• Does anyone on here have Texel sheep? I’m trying to decide whether to invest in a small pedigree flock, or to use the money for a deposit on somewhere to live, so we don’t have to share with my in-laws. What do you reckon? EdShearer
• Hello everyone, I’m a newbie here, ‘cos so far I’ve been working in aerospace engineering. But I fancy a change and everyone tells me you do farming with drones now, so I’ve got a job interview on Friday! Any tips? AgriAlice
• Hi Alice! I used to know someone who was keen on drones: we spent many happy hours sharing a joystick. He’s moved to Scotland now but maybe I could get in touch… no, best not. Anyway, if you can design a jet engine you shouldn’t find tractors too much trouble. Good luck! HomeFarmAdam
The Trials of Anna Tregorran
In the latest chapter of our romantic saga by award-winning novelist Lavinia Catwater, our heroine must confront her demons to avoid a tragedy that only she can prevent…
‘I’m not a boy, I’m an elf!’ Anna looked up, trowel in hand, and was horrified by what she saw: young Henry Titchener, with big green ears and a cloak made of bedsheets, twirling round in her mother’s front garden, shrieking with joy. And hurrying behind him were Pat Archer and – how could this be? – a grinning Rob Titchener, in a hideous T-shirt bearing the slogan: ‘’Dads’ bean 2 ElfWorld.”
‘Mum, what the hell…?’ ‘It’s the Grundys’ Great Elf Migration, Anna. The parade passes the door!’ Carol said crossly. ‘Don’t take your existential dilemmas out on me young lady, or it will be an extra dose of ‘naughty time’ tea for you!’
Mumbling an excuse, Anna grabbed her trug and rushed through to the back garden, where she sank, trembling, onto a bench. What a disaster! Not only had she almost made contact with a prosecution witness, thus jeopardising Helen’s case, but Rob was behaving as if he were still part of the family! No wonder Pat looked so uncomfortable. He must have twisted his way into their precious day with Henry, just as he had into Helen’s heart and mind… Beside herself, she started tearing at the bindweed that threatened to strangle one of Carol’s Borsetshire Blush roses. The strands came away easily enough, but she knew the roots were deep and relentless…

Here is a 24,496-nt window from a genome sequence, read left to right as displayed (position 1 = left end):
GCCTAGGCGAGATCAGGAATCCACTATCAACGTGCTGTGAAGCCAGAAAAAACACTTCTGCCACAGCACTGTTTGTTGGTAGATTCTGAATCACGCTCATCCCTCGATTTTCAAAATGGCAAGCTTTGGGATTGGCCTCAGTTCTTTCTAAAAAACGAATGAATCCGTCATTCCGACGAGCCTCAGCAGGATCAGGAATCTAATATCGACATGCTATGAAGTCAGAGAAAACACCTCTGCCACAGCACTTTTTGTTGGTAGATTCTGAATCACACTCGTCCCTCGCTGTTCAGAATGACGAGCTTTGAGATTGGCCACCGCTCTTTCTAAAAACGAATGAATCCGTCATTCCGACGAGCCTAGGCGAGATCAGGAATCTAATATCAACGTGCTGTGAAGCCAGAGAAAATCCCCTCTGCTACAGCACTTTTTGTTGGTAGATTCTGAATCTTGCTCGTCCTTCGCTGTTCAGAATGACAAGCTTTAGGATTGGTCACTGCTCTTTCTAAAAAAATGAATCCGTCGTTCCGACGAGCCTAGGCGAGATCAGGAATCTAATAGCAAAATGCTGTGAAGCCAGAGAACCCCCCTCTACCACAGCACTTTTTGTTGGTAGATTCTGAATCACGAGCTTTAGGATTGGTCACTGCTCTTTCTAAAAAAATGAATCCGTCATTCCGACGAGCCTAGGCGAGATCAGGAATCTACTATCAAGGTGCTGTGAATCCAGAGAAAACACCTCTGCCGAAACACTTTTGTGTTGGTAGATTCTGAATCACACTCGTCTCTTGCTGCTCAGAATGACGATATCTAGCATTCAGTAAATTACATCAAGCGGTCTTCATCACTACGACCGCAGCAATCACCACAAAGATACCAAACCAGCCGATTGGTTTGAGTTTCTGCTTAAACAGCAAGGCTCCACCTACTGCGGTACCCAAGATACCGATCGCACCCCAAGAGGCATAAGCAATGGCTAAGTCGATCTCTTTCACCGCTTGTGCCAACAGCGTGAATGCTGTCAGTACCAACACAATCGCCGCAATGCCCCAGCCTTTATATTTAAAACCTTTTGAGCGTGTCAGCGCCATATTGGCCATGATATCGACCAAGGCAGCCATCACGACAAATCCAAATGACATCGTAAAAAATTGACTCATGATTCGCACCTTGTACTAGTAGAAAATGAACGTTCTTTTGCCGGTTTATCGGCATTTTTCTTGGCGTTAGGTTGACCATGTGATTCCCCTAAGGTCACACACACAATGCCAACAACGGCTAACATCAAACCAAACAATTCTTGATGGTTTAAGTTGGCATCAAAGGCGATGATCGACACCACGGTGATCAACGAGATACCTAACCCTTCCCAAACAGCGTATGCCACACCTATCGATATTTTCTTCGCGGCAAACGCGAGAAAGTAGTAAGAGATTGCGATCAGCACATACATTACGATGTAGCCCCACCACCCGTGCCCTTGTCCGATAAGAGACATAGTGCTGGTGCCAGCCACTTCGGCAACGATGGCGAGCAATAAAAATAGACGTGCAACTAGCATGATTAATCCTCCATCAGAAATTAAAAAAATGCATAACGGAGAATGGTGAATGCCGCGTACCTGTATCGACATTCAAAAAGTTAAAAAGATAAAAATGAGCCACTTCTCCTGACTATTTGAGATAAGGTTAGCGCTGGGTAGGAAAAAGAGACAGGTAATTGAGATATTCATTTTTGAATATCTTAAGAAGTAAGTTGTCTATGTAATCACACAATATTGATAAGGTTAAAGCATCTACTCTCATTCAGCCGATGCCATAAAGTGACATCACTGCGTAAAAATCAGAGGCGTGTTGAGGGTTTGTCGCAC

‘Anna? Is that you?’ Helen’s voice sounded brighter. Maybe the new haircut and outfit she’d worn for the court hearing had boosted her confidence. It certainly wasn’t Anna’s pathetic performance before the judge, she reflected ruefully. ‘Helen, how good to hear from you! How are you getting on?’ ‘OK! I’m really enjoying working in the vegetable garden, and I’ve made a friend: Kaz. You’d like her, Anna. She’s helping me think about… well, stuff. You know.’
A small ‘Hallelujah!’ rang out in Anna’s head. She didn’t care if Kaz was Lucrezia Borgia; if she was getting Helen to talk, this was progress.
‘That’s great. But Helen, I must say this: if you feel we haven’t got a good enough rapport, and would rather appoint someone else, I would understand….’ Anna hated herself for trying to run away. But she was so afraid, terrified she would be defeated by Rob, like that other charming, handsome man, the one who’d been cleared of abuse charges and had gone back to murder his wife, her client….
Anna shook her head to banish the terrible memory. What was Helen saying? ‘No, no Anna. You mustn’t leave me now! Jack’s doing well, Aunty Lilian’s coming to see me, and Borsetshire Blue might win the Best Artisan Product of the Year award! It will all be fine, you’ll see!’
Despite herself, Anna smiled. ‘OK, goodnight Helen. See you soon.’ There was a crash downstairs – no doubt her mother dropping another pot of nettle porridge, and cursing her broken wrist. With a new sense of purpose, Anna went down to investigate. But still the image of Rob, grinning so smugly as he tousled Henry’s hair, played on her mind…
To be continued...